SNOWY OWL

Bubo scandiacus

© KURT LINDSAY

The Snowy Owl is one of the most captivating arctic animals. With sleek white plumage, impressive hunting capabilities, and iconic appearance, Snowy Owls capture the attention of the public and media like none other. 

 

Despite their dazzling looks, Snowy Owls are among the hardiest of species, living in one of the harshest environments on the planet. How do they endure the extreme cold of the Arctic tundra? Like all birds and mammals, Snowy Owls are homeotherms, allowing them to regulate their internal temperature. Additionally, they have dense body (or contour) feathers that insulate their stocky bodies; long, thick feathers cover their toes and legs, helping to block arctic winds and offer protection from feisty prey.

Additionally, Snowy Owls maintain warmth through metabolic activity and rely on food to do this - lots of food! It is estimated that an adult may consume up to a full pound of food each day during the winter. That’s the equivalent of a 170-pound man eating 45-pounds of food in a day! Small rodents called lemmings are the Snowy Owls most important food source on their breeding grounds: when plentiful, lemmings represent up to 95% of their summer diet. However, these birds can’t always be so picky. When
lemmings aren’t as populous, Snowies also feed on ptarmigan, hares, carrion, sea ducks and shorebirds, fish, and other small mammals.

When lemming are scarce, Snowy Owls may not breed at all. Mating and raising chicks increases food demands and puts adult owls and their chicks at greater risk of starvation. During good lemming years, however, when food is abundant, females will cache extra food brought home by the male. Nests have been found with over 70 lemmings cached in, or around, them.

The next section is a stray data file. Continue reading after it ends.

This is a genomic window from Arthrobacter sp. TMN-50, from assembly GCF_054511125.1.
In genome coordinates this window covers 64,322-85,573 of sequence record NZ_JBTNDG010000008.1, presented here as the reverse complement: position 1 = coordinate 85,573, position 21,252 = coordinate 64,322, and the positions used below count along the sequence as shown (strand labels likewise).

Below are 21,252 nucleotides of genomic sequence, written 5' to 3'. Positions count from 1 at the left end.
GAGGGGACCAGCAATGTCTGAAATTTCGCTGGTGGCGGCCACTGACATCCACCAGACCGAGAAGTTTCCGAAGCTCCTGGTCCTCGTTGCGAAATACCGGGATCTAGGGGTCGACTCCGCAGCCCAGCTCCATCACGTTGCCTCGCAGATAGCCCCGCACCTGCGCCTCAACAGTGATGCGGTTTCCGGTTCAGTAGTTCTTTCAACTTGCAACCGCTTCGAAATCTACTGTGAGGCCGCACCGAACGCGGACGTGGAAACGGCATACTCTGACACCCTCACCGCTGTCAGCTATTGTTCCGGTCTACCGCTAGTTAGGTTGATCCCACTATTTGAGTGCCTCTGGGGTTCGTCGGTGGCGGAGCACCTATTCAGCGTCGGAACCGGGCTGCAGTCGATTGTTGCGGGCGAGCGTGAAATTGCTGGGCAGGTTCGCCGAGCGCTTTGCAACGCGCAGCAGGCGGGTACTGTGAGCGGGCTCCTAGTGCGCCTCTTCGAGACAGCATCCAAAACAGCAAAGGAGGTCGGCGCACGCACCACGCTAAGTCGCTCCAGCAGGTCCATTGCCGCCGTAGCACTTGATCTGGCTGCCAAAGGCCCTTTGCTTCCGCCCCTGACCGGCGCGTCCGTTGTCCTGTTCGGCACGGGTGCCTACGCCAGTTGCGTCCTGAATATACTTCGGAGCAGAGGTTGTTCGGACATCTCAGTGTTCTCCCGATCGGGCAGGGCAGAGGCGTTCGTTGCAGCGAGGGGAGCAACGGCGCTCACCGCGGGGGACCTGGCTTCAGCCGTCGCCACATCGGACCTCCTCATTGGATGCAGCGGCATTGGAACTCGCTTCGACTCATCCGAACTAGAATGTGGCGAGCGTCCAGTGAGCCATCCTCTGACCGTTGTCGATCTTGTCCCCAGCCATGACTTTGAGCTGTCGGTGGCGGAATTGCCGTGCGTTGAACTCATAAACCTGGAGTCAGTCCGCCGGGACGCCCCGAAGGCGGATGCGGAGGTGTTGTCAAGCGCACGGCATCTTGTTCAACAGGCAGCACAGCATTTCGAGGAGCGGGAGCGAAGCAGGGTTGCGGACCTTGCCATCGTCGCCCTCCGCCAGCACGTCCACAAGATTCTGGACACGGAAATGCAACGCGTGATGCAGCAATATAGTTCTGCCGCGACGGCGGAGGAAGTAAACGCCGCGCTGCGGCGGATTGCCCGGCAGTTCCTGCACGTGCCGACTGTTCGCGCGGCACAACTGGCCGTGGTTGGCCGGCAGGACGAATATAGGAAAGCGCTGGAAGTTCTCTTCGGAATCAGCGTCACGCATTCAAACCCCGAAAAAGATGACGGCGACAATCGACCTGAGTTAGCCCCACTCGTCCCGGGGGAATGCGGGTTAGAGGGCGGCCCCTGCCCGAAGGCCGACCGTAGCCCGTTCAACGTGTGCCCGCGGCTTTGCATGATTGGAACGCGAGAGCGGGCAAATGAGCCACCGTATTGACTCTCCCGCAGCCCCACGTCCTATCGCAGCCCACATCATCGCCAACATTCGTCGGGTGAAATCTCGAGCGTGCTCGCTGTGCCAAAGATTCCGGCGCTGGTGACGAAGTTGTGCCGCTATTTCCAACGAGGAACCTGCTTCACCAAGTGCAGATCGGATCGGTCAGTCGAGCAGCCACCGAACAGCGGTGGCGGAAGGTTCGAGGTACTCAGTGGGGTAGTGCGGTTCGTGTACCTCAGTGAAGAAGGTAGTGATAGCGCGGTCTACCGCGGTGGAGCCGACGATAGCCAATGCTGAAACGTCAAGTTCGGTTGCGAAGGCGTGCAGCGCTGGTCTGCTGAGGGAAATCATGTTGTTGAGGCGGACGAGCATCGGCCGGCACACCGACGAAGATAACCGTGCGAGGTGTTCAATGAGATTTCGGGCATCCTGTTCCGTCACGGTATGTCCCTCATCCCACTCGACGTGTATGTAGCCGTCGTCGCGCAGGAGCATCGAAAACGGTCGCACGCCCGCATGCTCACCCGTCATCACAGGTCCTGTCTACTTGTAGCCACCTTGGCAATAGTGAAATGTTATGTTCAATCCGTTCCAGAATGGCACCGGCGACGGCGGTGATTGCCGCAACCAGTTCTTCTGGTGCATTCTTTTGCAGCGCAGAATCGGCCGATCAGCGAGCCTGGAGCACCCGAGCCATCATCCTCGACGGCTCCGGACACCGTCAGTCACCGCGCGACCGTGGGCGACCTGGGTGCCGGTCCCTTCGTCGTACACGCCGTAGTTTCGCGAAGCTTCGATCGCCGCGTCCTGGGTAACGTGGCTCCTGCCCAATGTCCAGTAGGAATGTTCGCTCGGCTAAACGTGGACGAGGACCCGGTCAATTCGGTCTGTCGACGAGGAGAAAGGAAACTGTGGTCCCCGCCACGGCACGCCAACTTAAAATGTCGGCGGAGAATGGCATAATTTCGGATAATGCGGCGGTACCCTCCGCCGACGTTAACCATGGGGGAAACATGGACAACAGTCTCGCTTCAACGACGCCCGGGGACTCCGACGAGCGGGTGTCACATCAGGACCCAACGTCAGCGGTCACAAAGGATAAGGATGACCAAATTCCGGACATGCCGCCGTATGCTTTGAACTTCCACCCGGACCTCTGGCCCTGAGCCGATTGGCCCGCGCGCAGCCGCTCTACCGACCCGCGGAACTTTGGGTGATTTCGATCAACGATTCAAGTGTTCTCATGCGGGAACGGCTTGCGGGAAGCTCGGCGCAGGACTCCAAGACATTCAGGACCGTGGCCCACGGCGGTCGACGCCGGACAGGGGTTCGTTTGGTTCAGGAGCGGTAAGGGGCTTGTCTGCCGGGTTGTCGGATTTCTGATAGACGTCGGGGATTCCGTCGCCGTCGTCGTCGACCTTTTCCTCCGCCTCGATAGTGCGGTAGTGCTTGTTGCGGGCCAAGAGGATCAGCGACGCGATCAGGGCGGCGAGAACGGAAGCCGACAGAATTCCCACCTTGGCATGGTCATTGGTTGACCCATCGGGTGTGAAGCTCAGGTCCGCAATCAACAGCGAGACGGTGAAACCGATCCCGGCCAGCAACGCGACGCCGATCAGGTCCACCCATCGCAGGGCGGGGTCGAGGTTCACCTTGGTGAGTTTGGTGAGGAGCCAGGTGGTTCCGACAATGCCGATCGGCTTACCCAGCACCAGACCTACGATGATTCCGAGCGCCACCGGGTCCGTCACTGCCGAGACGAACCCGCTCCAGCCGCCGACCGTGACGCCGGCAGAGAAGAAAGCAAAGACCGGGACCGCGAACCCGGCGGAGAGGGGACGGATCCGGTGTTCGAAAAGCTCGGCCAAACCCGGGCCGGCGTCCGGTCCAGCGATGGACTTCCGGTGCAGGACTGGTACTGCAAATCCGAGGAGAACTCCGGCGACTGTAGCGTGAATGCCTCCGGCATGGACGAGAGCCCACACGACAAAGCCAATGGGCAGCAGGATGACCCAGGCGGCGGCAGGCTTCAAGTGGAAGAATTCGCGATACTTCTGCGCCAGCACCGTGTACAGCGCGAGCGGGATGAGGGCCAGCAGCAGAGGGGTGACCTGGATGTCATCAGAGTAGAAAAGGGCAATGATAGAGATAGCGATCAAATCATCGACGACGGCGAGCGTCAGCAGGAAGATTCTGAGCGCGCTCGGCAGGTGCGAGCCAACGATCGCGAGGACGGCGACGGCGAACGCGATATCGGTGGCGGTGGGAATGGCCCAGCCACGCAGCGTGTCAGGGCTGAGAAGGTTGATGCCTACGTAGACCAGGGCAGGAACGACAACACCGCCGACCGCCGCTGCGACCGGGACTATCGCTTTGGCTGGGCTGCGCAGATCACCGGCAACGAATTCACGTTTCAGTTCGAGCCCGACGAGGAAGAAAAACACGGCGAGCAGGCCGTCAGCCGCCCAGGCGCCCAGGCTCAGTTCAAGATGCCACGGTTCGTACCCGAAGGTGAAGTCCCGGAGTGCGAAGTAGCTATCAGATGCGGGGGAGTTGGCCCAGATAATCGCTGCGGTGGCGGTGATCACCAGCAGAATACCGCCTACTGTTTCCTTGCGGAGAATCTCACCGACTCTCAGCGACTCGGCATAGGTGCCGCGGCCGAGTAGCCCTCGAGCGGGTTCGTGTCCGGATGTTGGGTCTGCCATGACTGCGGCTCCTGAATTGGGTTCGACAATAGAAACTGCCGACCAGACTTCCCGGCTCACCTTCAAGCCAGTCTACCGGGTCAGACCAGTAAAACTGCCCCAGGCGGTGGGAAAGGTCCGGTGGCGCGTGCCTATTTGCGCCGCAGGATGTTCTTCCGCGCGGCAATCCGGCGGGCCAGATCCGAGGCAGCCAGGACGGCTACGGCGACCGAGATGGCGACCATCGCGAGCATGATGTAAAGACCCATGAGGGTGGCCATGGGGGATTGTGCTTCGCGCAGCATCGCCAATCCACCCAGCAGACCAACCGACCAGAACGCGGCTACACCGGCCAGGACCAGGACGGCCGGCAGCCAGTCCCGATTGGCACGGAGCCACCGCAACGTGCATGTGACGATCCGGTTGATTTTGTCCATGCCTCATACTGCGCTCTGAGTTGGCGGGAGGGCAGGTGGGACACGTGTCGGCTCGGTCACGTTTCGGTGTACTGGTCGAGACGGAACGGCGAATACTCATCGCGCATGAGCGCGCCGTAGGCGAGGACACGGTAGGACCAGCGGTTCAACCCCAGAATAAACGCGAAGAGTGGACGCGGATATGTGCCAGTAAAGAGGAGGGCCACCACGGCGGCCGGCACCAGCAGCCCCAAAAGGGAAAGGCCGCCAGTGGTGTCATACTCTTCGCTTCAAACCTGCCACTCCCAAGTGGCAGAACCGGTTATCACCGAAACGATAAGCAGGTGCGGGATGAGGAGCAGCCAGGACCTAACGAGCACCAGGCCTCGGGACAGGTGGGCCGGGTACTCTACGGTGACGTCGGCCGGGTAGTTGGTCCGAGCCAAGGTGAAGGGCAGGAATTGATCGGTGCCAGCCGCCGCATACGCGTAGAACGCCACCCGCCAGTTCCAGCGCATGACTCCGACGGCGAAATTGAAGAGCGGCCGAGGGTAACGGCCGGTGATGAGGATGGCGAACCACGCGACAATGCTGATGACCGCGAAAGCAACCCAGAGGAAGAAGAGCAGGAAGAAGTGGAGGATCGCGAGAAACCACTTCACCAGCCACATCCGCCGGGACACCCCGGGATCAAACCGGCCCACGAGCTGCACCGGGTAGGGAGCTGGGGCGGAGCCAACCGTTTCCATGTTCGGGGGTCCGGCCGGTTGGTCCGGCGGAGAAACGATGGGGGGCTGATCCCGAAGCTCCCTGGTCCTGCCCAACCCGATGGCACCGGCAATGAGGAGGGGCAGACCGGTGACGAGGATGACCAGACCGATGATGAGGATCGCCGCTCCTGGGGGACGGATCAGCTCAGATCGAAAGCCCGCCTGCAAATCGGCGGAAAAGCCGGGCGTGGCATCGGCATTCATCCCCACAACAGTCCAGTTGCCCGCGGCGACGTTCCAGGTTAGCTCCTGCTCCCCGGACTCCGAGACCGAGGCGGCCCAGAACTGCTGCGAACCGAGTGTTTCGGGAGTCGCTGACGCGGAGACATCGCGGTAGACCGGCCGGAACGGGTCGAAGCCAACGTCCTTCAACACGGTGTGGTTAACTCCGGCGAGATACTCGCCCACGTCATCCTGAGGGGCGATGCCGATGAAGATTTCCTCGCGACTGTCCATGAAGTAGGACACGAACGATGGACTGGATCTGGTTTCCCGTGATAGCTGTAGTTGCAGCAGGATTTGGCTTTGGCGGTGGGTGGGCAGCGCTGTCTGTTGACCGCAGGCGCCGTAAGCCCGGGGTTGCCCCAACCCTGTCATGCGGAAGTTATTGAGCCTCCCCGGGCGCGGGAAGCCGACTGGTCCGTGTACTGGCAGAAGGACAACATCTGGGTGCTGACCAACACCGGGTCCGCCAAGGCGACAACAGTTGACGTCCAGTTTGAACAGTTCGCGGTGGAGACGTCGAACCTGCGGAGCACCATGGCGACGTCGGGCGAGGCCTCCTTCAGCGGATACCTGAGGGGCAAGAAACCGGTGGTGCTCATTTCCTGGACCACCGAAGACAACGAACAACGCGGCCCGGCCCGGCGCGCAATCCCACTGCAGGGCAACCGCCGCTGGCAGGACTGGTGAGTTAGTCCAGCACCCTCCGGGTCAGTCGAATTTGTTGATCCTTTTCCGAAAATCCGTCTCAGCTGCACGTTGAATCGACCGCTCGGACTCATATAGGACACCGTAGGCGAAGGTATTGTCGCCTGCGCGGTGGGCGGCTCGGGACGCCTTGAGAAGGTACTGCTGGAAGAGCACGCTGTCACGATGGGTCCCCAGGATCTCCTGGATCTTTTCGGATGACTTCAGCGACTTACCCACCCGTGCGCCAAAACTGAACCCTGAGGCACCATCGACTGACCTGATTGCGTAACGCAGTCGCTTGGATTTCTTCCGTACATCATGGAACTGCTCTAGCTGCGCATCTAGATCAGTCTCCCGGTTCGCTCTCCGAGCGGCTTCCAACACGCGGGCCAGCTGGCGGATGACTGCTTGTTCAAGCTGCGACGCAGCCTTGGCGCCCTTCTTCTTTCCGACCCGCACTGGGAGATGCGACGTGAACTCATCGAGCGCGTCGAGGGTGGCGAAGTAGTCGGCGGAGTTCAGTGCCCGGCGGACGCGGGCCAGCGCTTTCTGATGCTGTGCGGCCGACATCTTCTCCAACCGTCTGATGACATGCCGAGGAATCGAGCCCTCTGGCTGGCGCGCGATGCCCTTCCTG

While Snowy Owls may be media stars of today, it isn’t a new phenomenon: the white owl has attracted attention throughout history. In Alaska, the Inupiat people call the Snowy Owl Ukpik and once relied on the bird and its eggs as a food source - a cultural tradition evidenced in carvings of bone and ivory. The city formerly known as Barrow is now named Ukpeaġvik, which has been translated by some to mean “place where snowy owls are hunted.”


Instead of migrating, some Snowies remain in the Arctic through the winter. Although Snowy Owl migration is not well understood, over-wintering birds seem to be mature; whereas the irruptions sometimes seen in the lower U.S. are comprised mostly of young birds. The Arctic winter has constant darkness: the summer has constant light: so when do Snowy Owls hunt? Research suggests that, regardless of the season, theoretical nighttime hours are mostly used for hunting and activity, although Snowy Owls are still classified as diurnal - hunting in day and night.

© Ly Dang/nature2pixels.com

SNOWY OWL FACTS:

Large, white owl with bright yellow eyes, a dark beak, and thickly feathered feet

Males: adult males are pure white


Females: white with dark bars or spots


Young: resemble females

OTHER NAMES: Snow Owl


FAMILY: Strigidae


CLOSEST RELATIVE: Great Horned Owl

SNOWY OWL SIZE:

Females outsize males.

Height: Males 55-64 cm (21-23 in), Females 60-75 cm (22-26 in)

Weight: Males 700-2500g (1.5-5.5 lbs), Females 790-2950 g (2-6.5 lbs)

SNOWY OWL RANGE:

Circumpolar; summer in Arctic, often spend winter in southern Canada, northern U.S.,
and similar latitudes around the world

SNOWY OWL HABITAT:

 

Tundra, meadows, marshes, dunes; during nesting season, lives on the tundra

SNOWY OWL DIET:

Mostly lemmings, voles, and other rodents; often birds, sometimes rabbits and other small mammals